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Wounded Veterans: Charity or Change?

On March 10, Steve Nardizzi was fired as CEO of the Wounded Warrior Project, an $800 million fundraising enterprise which bills itself as a charity in service to veterans. On March 13, the Associated Press wrote about “lavish spending–the group’s annual staff meeting in 2014 cost $970,000, prompting complaints from employees, veterans, and charity watchdogs about profiteering off veterans.”

As a combat veteran myself and the son of a wounded warrior who was awarded a Purple Heart, I find this personally offensive. But the real story is the transformation of charities into financial juggernauts which often rival major corporations. The clothing you donate? It goes into the multi-billion dollar international used clothing trade. The Salvation Army maintains a network of mansions in Southern California in which its executives live. Steve Nardizzi of Wounded Warrior received annual compensation of $473,015.

The highly visible charity approach of Wounded Warrior also serves to divert attention from the ongoing abuse and trauma suffered by our veterans.

As of 2013, retroactive benefits had been paid to the families of nearly 19,500 veterans who died waiting for treatment by the Veterans Administration. Just under 600,000 claims for disability compensation have been designated as backlogged. There are currently a quarter million veterans appealing decisions to deny or limit their disability claims, a 50 per cent increase since Obama took office. The Board of Veterans Appeals expects the number of pending cases to double over the next four years. A veteran who takes such an appeal through all available administrative steps faces an average wait of 1,598 days. Do the makers of drones ever have to wait for their payments? Are their invoices ever returned as “denied,” as are countless veteran applications for disability?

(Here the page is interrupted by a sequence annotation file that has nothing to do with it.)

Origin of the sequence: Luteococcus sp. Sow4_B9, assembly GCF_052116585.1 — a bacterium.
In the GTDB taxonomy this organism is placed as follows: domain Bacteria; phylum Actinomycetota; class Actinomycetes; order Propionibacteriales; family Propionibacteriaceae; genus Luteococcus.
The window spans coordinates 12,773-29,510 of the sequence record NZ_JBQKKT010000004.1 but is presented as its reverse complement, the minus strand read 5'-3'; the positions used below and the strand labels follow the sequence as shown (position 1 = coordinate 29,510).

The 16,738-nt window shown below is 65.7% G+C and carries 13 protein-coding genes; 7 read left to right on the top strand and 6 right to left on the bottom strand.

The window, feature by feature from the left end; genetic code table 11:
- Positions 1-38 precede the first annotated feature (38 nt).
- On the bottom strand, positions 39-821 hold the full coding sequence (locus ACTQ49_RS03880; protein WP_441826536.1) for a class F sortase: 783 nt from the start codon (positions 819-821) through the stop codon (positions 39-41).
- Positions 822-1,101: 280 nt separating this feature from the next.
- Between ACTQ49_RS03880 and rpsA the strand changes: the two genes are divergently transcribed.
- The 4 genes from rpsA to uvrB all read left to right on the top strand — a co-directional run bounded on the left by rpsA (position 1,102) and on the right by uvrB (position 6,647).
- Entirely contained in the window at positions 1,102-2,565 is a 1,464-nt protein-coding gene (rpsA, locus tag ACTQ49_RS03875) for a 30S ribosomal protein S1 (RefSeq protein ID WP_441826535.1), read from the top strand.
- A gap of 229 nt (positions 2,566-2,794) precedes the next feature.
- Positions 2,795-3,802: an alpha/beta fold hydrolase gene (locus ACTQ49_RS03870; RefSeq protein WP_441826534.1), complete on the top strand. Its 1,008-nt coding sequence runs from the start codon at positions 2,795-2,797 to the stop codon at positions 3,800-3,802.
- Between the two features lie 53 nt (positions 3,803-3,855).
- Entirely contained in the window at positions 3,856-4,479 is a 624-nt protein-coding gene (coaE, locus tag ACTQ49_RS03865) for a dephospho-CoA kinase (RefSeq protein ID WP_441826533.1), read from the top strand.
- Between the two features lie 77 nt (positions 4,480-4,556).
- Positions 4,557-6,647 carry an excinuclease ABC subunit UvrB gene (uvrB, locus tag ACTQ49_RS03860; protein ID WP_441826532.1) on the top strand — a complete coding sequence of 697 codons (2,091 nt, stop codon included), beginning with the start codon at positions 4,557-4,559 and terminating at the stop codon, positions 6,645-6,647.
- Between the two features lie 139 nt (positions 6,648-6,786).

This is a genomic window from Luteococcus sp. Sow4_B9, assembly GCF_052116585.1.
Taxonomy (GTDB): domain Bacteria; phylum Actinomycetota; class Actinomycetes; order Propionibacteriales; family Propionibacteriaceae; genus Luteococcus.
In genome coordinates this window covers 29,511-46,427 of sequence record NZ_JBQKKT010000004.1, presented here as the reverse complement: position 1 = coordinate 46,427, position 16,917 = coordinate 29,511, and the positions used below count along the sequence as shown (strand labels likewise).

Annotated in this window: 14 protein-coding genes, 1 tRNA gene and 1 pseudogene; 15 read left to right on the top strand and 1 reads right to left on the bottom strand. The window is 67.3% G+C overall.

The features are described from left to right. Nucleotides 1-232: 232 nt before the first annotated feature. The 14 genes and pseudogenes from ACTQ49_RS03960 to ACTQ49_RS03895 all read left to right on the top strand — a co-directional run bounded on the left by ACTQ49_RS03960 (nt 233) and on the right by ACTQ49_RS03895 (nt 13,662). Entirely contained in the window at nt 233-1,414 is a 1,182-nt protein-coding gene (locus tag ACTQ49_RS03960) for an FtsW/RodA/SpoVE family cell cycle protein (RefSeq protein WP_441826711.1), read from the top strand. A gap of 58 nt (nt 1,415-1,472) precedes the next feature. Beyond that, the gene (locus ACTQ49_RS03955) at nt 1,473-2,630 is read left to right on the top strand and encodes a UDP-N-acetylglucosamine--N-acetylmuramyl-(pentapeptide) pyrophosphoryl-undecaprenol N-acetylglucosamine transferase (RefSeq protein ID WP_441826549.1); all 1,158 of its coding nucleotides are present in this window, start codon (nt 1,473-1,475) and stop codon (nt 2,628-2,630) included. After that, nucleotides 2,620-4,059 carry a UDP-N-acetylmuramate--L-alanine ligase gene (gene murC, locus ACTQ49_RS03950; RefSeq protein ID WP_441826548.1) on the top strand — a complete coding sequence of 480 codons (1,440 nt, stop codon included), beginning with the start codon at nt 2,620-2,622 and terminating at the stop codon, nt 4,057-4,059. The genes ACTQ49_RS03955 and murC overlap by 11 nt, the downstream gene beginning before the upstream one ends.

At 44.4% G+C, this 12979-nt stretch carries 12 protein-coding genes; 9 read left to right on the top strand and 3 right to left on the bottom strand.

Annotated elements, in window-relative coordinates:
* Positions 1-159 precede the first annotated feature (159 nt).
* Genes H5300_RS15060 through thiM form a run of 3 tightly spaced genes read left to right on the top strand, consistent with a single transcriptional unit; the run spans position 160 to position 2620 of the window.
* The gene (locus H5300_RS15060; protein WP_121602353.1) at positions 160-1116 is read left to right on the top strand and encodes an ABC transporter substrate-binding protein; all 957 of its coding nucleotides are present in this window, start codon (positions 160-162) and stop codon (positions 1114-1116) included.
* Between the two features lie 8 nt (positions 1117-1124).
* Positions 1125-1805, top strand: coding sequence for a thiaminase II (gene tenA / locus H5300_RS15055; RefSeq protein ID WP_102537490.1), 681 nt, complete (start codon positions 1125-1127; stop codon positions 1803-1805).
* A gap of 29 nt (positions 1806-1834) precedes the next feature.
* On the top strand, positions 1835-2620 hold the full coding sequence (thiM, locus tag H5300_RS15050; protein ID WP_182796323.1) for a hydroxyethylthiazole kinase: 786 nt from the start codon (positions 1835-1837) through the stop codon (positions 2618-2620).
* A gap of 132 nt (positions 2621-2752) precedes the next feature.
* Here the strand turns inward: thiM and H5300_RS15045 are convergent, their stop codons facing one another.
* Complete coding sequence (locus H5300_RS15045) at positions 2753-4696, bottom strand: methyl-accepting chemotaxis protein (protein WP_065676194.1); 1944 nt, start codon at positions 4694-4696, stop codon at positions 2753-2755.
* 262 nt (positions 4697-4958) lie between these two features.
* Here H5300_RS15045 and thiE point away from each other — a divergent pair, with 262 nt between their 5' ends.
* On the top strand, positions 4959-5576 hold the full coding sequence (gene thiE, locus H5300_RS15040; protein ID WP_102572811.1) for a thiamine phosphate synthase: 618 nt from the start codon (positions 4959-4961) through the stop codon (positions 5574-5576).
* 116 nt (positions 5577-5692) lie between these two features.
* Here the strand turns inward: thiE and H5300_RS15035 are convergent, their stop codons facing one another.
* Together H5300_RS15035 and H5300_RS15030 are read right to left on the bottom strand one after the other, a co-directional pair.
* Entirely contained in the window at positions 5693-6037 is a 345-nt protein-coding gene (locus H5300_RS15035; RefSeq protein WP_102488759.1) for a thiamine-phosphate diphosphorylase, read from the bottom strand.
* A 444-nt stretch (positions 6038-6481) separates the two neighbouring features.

A Pentagon advisory panel recently proposed eliminating the pensions of all military personnel. Twenty-two veterans take their lives every day. The suicide rate for young male and female veterans is growing.

On any given night, there are at least 420,000 veterans in the United States who are homeless. The rate of foreclosure is skyrocketing in the 163 Zip codes located closest to military bases.

None of these problems can be solved by charity. They could be solved if everyone donating to the likes of Wounded Warrior were mobilized into a political force to make it happen.

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Lee Ballinger, CounterPunch’s music columnist, is co-editor of Rock and Rap Confidential author of the forthcoming book Love and War: My First Thirty Years of Writing, interviewed Honkala for CounterPunch. RRRC is now available for free by emailing Ballinger at: rockrap@aol.com.

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